Left by Michael Kovac/Getty Images; Right, by Steve Rogers Photography/Getty Images.
While Donald Trump zeroes in on Facebook and Google, Bernie Sanders has for months been waging war against another tech giant. In statement after statement, the progressive senator from Vermont has decried Amazon, claiming that the $954 billion company doesn’t pay enough workers a living wage—especially those who toil in its more than 100 fulfillment centers across the country. Many of the attacks have been personal: “It is completely unacceptable that ordinary Americans should be subsidizing the wealthiest people in the world like Jeff Bezos when they pay their employees such inadequate wages,” he tweeted earlier this week. “Count to ten,” he wrote in another tweet. “In those ten seconds, Jeff Bezos, the owner and founder of Amazon, just made more money than the median employee of Amazon makes in an entire year.” Not content to bludgeon the company from the confines of Twitter, Sanders’s office has also appealed directly to Amazon employees: “Have you used public assistance, such as food stamps, Medicaid or subsidized housing, in order to make ends meet?” asks a form on his Web site.
By now, these sorts of accusations are commonplace. But Amazon’s response was not. Instead of brushing off the claims with a boilerplate statement or an internal memo, as Bezos did in response to a damning New York Times story in 2015, the company published an entire blog post on Wednesday devoted to debunking Sanders’s claims. In addition to calling his allegations “inaccurate” and ”misleading,” Amazon claimed that the “average hourly wage for a full-time associate in our fulfillment centers . . . is over $15/hour.” In one particularly angry line seeming to insinuate that Sanders is out-of-touch, Amazon wrote, “Sanders’ references to SNAP, which hasn’t been called ‘food stamps’ for several years, are also misleading because they include people who only worked for Amazon for a short period of time.” The company added that it had offered Sanders a tour of its fulfillment centers, and invited its workers to respond with their positive experiences. Its post was later updated to include one worker testimonial.
Amazon’s own claims run counter to dozens of reports of worker mistreatment. In recent years, stories have proliferated about warehouse workers skipping bathroom breaks to keep their jobs; taking home less than the minimum wage; and walking as many as 15 miles a day inside warehouses, while handheld scanners tell management how much idle time they spend between fulfilling customer orders. In Amazon’s Breinigsville, Pennsylvania, warehouse, workers were allegedly forced to work in 100-degree heat, leading some to become dehydrated and collapse. (Amazon eventually installed air conditioners in the warehouse.) Since 2013, according to the National Council for Occupational Safety and Health, seven people have died on the job in Amazon warehouses. (In response to the N.C.O.S. study, Amazon said in a statement that it is “proud of [its] safety record and thousands of Amazonians work hard every day innovating ways to make it even better.”)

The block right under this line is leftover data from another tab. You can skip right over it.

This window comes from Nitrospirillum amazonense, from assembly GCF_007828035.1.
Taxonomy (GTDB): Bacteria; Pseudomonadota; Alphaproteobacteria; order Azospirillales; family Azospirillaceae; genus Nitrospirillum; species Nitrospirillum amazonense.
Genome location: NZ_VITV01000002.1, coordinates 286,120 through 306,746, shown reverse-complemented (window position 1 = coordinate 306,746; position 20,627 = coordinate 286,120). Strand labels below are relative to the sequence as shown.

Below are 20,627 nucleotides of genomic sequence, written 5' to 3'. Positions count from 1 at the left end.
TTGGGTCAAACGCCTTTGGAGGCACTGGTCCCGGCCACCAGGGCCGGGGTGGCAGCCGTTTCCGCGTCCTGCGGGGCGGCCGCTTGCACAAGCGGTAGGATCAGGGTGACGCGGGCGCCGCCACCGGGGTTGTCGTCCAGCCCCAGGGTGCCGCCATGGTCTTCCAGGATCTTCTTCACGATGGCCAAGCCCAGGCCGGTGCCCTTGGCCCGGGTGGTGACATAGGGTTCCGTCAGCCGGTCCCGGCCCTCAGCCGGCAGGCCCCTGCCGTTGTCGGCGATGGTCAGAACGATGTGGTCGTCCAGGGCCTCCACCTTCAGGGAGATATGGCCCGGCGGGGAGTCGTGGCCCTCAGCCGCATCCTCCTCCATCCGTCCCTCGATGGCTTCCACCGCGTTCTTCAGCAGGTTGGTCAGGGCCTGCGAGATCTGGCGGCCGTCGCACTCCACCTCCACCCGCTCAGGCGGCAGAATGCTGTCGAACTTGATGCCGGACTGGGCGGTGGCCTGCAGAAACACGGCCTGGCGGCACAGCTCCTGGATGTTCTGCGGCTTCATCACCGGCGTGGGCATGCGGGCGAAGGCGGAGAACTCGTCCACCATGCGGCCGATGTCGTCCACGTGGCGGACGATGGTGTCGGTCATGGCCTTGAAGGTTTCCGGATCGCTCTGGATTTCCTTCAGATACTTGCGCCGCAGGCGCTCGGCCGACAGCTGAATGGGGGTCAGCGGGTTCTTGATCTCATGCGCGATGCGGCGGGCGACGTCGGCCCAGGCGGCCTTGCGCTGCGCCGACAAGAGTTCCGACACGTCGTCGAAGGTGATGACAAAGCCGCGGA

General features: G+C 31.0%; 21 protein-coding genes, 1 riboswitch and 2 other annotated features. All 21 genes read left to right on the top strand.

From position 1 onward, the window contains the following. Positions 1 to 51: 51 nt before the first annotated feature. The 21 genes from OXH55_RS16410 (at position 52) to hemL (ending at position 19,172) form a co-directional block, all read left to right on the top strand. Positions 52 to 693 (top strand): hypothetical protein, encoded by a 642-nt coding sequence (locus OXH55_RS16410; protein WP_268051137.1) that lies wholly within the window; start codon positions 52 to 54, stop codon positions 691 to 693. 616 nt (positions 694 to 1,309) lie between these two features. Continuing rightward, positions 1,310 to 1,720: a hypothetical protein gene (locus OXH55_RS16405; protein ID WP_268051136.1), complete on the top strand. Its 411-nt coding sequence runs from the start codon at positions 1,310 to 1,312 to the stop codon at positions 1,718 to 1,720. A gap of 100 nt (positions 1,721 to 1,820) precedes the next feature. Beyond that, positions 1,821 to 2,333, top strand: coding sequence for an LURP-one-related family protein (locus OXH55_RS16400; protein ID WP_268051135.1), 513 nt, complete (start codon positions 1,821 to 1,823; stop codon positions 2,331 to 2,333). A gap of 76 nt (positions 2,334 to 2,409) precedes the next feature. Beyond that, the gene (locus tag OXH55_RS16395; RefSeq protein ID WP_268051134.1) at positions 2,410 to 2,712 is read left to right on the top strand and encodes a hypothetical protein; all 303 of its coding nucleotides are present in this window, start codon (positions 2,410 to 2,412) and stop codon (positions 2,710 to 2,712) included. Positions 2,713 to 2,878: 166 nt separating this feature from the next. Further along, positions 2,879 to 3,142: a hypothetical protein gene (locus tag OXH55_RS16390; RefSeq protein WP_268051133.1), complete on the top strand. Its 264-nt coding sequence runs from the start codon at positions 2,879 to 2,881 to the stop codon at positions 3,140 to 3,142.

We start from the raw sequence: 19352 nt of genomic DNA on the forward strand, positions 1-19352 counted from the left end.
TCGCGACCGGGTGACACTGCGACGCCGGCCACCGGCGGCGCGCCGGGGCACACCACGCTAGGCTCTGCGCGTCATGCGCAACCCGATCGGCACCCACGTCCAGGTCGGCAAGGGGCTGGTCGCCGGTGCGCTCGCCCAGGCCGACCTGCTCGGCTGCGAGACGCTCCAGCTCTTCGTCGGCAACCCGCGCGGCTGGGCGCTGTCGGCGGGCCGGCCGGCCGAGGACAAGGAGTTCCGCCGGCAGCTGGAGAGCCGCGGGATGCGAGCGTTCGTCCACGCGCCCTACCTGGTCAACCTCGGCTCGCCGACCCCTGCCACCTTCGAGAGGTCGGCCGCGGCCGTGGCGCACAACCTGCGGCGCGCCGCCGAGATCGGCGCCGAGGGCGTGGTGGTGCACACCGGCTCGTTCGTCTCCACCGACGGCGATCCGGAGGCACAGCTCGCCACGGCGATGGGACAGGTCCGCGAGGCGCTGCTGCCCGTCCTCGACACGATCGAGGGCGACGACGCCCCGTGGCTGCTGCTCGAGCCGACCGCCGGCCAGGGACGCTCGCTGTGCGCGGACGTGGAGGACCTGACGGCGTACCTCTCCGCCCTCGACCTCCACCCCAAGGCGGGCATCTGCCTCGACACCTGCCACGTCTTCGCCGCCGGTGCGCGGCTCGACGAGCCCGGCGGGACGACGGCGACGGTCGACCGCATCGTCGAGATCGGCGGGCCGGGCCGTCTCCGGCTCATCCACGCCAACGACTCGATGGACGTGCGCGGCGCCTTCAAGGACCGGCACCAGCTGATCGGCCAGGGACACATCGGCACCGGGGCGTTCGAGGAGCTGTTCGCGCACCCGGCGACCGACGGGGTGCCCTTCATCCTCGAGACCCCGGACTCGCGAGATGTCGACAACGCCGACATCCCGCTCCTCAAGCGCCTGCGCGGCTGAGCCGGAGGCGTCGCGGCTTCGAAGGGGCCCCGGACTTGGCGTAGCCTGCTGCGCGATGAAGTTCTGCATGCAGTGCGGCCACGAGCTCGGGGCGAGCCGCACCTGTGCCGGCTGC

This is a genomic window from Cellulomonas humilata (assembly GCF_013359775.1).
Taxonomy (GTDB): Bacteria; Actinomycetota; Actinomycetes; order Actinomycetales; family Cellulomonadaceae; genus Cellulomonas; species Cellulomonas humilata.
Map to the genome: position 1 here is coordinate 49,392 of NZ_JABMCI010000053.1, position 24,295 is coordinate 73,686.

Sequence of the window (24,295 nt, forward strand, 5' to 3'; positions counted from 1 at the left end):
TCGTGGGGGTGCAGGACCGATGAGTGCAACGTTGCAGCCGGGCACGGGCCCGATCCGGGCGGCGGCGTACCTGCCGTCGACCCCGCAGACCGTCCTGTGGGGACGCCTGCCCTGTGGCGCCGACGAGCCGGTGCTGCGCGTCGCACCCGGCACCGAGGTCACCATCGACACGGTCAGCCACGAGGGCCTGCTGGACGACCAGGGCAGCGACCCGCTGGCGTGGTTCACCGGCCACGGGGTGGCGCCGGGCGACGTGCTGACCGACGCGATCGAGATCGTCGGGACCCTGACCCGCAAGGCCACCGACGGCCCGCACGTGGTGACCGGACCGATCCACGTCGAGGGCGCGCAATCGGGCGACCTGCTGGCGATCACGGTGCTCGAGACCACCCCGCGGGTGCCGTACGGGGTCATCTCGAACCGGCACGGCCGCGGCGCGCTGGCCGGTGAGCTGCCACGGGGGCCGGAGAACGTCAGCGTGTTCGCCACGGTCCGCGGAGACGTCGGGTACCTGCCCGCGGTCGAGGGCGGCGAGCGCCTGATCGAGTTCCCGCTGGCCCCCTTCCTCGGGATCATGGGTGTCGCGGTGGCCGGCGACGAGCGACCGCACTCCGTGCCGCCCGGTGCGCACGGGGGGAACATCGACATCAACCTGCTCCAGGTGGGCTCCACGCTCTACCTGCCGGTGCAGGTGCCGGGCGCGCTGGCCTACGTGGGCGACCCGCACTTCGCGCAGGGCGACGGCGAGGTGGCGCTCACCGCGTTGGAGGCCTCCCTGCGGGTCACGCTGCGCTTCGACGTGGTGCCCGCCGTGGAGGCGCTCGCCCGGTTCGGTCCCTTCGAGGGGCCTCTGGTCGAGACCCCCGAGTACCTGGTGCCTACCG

So far, the responses to Sanders’s form have told similar stories. “If my aunt wasn’t helping I wouldn’t be able to make it, at least put food on the table,” wrote one current worker in Cleveland, Tennessee. “Was homeless sleeping in the parking lot after I no longer could afford rent,” wrote a former worker in Fort Worth, Texas. “If anyone wanted to experience what a turn of the 20th century American sweat shop might have looked/sounded/felt like,” wrote a former employee in San Antonio, “they [can] look no further than Amazon.”
When Bezos was named the richest man in modern history at the end of last month, it threw the plight of Amazon’s workers into even sharper relief, coinciding with a spate of protests from Amazon workers around the world over poor working conditions. As I wrote last month, there was always the danger that Bezos’s massive wealth would become a liability for his company. And Sanders, in his relentless fight against the one percent, seems resolved to make Bezos the face of U.S. income inequality.
Amazon seems uniquely wary of Sanders, and for good reason. While damning stories have not been enough to ruffle the company, rising political tensions have. In the past five years, as it has grown in size, Amazon has increased its lobbying spending 400 percent, mostly staving off Washington regulators. More recently, however, Trump has given Wall Street reason to worry. After a series of tweets in which the president claimed the company gets special treatment from the U.S. Postal Service (“Only fools, or worse, are saying that our money losing Post Office makes money with Amazon,” he wrote in one), Amazon’s stock plunged 5 percent. Worse for Bezos, the negative attention is increasingly bipartisan. Sanders is the most popular politician in the country, at least according to recent polling, meaning his words could prove substantially weightier than the (notoriously unpopular) president’s. He could also inspire other progressive lawmakers to mimic them. If there is to be a sustained effort to cut Amazon down to size, after all, it would help if it outlasted Trump’s tenure in the White House.